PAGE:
Future Focus: Macro Trends and Their Global Impact

Stephen Konstans, Michael Vidikan, Keith Pearson, Jennifer Sanders, Lane Conner

From Left: Stephen Konstans, Michael Vidikan, Keith Pearson, Jennifer Sanders, Lane Conner

Macro trends, largely driven by innovation in technology, are rapidly changing the landscape of our professional and personal lives. The way people interact with each other and the world is vastly different today than it was 10 years ago, and will likely be completely different a decade from now. Understanding technology and trends that are now in the pipeline equips businesses to ride the waves of change that will benefit them, and avoid jumping on those that won’t.

At our Spotlight SeriesSM breakfast on September 12, our panel of future-thinking executives discussed macro trends that business leaders need to understand today, because they will have a big impact tomorrow and beyond.

  • Lane Conner, Founder and Chief Executive Officer, Fuzse
  • Jennifer Sanders, Co-founder and Executive Director, Dallas Innovation Alliance
  • Michael Vidikan, Founder and Chief Executive Officer, Future in Focus

Technologies and Trends that Shape the Future

By understanding what may be coming in the future, business leaders can better understand how to take their companies where they want them to go. Decisions about what technologies to adopt and what trends to pay attention to now will affect plans and business strategies 10 or 15 years ahead. Our panelists suggested several areas to watch for rapid change.

  • Smart cities. Increased densification and population, coupled with aging infrastructure, is pushing cities to find ways to use resources more efficiently. Cities like Dallas are focusing on the intersection between technology, data and community initiatives to increase economic development and use resources more efficiently. The goal: to make cities more livable and improve quality of life. As infrastructure changes over time, businesses must adapt as well.
  • Peer-to-peer currency transactions. The way people are transacting with each other is changing, and banks are being cut out of the picture. Technologies such as Square have enabled anyone to accept credit card payments, and PayPal’s Venmo and other “digital wallet” and point-of-sale technologies are shifting the way money changes hands and young people relate to commerce. Soon, retailers could use peer-to-peer processing technology to cut out costly credit card transactions and immediately accept direct payment, which will increase their profitability but force banks to find new income streams.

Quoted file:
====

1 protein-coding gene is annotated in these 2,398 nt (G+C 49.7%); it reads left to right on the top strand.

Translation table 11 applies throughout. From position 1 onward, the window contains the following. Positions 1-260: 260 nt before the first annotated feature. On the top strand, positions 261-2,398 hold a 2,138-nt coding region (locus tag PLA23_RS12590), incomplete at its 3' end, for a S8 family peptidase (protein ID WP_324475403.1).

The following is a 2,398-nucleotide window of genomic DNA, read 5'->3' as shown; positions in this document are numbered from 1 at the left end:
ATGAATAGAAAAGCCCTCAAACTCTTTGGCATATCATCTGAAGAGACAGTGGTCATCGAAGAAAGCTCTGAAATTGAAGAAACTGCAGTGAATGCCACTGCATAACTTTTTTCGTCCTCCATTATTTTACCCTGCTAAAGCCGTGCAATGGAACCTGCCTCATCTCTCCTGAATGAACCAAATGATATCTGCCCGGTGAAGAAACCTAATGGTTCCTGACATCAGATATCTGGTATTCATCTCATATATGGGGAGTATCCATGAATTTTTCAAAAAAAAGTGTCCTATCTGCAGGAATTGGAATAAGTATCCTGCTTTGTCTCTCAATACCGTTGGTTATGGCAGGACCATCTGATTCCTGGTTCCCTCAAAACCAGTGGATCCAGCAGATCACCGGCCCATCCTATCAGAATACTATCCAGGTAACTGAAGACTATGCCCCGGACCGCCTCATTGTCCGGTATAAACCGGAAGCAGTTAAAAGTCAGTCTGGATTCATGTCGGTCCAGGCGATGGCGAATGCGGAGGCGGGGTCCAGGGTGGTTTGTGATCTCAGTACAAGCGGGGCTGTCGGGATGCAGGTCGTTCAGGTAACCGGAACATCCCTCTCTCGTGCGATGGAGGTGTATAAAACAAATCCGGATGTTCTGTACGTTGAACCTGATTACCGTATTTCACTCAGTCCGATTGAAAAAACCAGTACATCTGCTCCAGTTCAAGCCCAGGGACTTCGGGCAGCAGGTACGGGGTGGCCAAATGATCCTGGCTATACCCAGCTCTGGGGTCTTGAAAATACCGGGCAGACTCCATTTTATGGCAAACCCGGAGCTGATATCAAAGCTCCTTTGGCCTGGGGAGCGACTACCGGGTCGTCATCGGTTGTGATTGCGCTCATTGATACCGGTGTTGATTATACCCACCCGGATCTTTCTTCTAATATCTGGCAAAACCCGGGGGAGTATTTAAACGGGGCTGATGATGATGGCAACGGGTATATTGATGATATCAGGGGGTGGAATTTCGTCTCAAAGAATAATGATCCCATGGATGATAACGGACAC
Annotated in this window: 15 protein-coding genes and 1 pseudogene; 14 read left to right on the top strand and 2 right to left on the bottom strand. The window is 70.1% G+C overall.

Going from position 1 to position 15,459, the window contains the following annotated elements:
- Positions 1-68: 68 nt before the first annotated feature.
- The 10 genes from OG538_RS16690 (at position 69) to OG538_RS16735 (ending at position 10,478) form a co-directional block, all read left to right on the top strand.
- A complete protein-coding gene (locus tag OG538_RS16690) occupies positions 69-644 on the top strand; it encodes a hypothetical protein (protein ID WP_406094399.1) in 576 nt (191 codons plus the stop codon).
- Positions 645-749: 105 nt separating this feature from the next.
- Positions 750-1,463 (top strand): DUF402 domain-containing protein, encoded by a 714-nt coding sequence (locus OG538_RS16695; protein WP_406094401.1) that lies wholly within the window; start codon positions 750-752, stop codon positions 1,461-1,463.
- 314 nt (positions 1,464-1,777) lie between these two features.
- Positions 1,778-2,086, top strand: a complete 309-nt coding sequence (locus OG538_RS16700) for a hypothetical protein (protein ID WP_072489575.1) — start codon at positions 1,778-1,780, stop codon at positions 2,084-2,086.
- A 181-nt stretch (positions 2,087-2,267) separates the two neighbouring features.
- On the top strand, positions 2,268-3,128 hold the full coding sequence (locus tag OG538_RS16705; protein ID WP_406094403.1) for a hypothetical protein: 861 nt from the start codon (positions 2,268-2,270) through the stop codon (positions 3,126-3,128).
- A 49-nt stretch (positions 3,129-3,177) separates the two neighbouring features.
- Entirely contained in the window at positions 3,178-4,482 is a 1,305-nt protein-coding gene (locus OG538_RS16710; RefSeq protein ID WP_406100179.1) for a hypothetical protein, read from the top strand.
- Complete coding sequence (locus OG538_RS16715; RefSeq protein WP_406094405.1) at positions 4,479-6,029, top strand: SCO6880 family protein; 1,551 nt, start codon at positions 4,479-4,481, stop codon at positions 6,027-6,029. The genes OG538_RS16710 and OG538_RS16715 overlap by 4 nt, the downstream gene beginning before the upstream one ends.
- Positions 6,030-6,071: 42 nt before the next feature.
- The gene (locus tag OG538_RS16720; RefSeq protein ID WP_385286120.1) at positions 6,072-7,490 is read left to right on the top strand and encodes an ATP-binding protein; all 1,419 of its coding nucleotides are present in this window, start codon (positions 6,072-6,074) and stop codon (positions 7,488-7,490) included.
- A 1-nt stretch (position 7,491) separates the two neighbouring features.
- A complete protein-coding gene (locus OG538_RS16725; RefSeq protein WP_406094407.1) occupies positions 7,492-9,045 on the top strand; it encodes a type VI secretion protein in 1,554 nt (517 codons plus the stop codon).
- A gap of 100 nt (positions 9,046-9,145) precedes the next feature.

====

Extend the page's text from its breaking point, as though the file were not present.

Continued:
• Cybersecurity. More secure chip cards are becoming the new norm, but they still can’t thwart online predators. Automated transactions provide an opportunity for extra security. At the same time, the security of infrastructure, such as the electric grid, requires careful oversight as new technologies are added to our world.
  • The Internet of Things. The number of “smart” objects that collect and share data will continue to grow, as the cost of the technologies comes down and their benefits increase. Analytics make sense of the incoming data, allowing better decisions at the institutional and corporate level and beyond. These smart sensor technologies can be integrated across industries to create more intelligent interactions between humans and the world.
  • Medical and health innovation. Genetic engineering, disease research, regenerative medicine, 3-D organ printing, home medical tests and wearable monitors all have potential to help people live longer, healthier lives.
  • As people become increasingly dependent on technology, the risks from hackers and identity thieves increases. People will continue to perform a risk/benefit calculation before adopting new technology–or even posting on social media–and often will decide whether the benefits outweigh the risks. Businesses must perform their own risk/benefit analysis of new technology, and must decide not only if they can do it, but if they should.
  • Blockchain. The new evolution of internet infrastructure creates an indelible, decentralized record of every transaction, making it impossible to tamper with ledger data already recorded. This new technology makes it easier to verify and authenticate transactions, helping to prevent fraud.
  • Artificial intelligence. Machine learning has high potential to help people improve automation, make better decisions, and effectively use resources. One key to widespread acceptance and use of AI is programming is “morality,” so that machines will always make decisions with human safety in mind.

Business leaders should be planning not just for who their customer is today, but who their customer will be in 5 or 10 years. If the customer will be younger or have different characteristics, the organization must change the way it does business, or it will be left behind by other companies that offer those future customers more of what they want.

It’s also important to be agile and open to change, but to act with intention. Rather than jumping directly into the next “new shiny thing,” businesses must first identify the problems they need to solve and areas they need to improve, then embrace the macro trends that help accomplish those goals.

Pearson Partners Spotlight SeriesSM Breakfast

Save the date for our next Spotlight SeriesSM breakfast scheduled for December 5. Look for details and invitations in August. Did you miss one of our Spotlight Series events? Check out summaries of past events.

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